A new study shows that the Apple Watch could help detect A-fib
Every year, we marvel more and more at the feats Apple Inc. is able to accomplish. From iPhones to Macs to iPads and iPad minis – their ingenuity seems to have no end.
The lives of people everywhere in the world are being impacted by Apple’s latest technology, and what studies are beginning to reveal about their Apple Watch could be even more life-changing than any of their technology has been before.
Watches have always been a great accessory. Not only do they accent your wrist, help you keep track of time, and give you a look of maturity, but now this particular watch has the potential to save your life. As if the Apple Watch wasn’t already amazing, now it has the potential to detect possible heart conditions right when they arise.
A recent study based on 419,000 Apple Watch users illustrated that the watch had the capacity to detect irregular heartbeats. Though it’s nowhere near ready to be a completely dependable source, the possibility is undoubtedly there and is already showing that it works. So, what does this mean for heart health?
Atrial Fibrillation – The Silent Killer
Stanford University carried out the study to see if the Apple Watch picked up on a particular heart condition; the test pool, 419,000 users, is one of the largest pools that screened healthy people for this specific heart condition called atrial fibrillation which often causes strokes when it goes untreated.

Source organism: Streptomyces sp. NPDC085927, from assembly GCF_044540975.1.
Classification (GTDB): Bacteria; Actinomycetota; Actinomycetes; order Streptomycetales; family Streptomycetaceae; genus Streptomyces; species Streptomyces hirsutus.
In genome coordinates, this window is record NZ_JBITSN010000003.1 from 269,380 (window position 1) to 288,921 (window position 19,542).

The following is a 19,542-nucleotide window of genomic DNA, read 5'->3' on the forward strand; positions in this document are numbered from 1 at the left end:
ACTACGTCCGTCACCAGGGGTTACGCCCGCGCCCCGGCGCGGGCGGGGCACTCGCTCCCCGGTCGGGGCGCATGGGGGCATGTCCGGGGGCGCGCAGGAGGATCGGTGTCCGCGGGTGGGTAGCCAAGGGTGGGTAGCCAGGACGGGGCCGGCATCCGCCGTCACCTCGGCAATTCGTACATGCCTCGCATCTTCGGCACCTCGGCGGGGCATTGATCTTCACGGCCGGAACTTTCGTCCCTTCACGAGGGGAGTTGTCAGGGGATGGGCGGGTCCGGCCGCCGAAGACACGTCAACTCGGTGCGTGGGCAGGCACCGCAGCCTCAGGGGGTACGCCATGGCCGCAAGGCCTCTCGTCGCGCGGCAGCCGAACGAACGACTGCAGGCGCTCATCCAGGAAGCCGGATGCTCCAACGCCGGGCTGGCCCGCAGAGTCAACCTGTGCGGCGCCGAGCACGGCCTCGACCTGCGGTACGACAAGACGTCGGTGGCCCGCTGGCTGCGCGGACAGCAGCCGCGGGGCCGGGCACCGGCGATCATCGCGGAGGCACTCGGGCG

As the system is not yet perfect, the study flagged a high number of 2,100 participants as possibly having a problem.
As they took the study to its next step, the results of Apple Watch’s technology were even more promising. Those who were flagged were made to consult with a doctor and measure their heart rhythms for a week by wearing an EKG patch. One-third of the group tested positive for Atrial Fibrillation!
The Facts about A-Fib
A-fib is so dangerous because, most often, patients can’t even tell they have it. In fact, the condition causes 130,000 deaths a year and a greater number of hospitalizations. The condition occurs when the bottom and top chambers of the heart are out of sync with each other which results in heart fluttering at times and heart racing at others.
Often, the heart is able to get itself back into rhythm, but otherwise, an electric shock or blood thinner is necessary to treat the condition. A-fib can also be present some times and not at others, so it can be tricky to catch.
Routine screening for A-fib is discouraged by doctors as over-testing and over-treating can result in their own set of problems, but even though the condition occurs most often in older adults, if you have a history in your family of heart trouble, it may be in your best interest to check your own heart.
There is Still a Long Way to Go to Make it Viable
“This study, we believe, provides very encouraging evidence that a device, the Apple Watch, can be used to detect A-fib and to point out to people when additional monitoring or testing may be needed,” noted Stanford’s dean of medicine, Dr. Lloyd Minor.
It’s key to note that you cannot make a proper diagnosis with just the watch’s result; a follow-up appointment with a doctor is necessary. Some doctors, however, are wholly against it, like the director of Mount Sinai in New York, Dr. Valentin Fuster, who openly stated, “I would not advise this to the general population.”
Most likely, doctors are worried that wearers would rely too heavily on their watches to keep tabs on their health without ever seeing a doctor, possibly resulting in life-ending maladies. However, if understood responsibly, it’s possible that your wristwatch might actually save your life.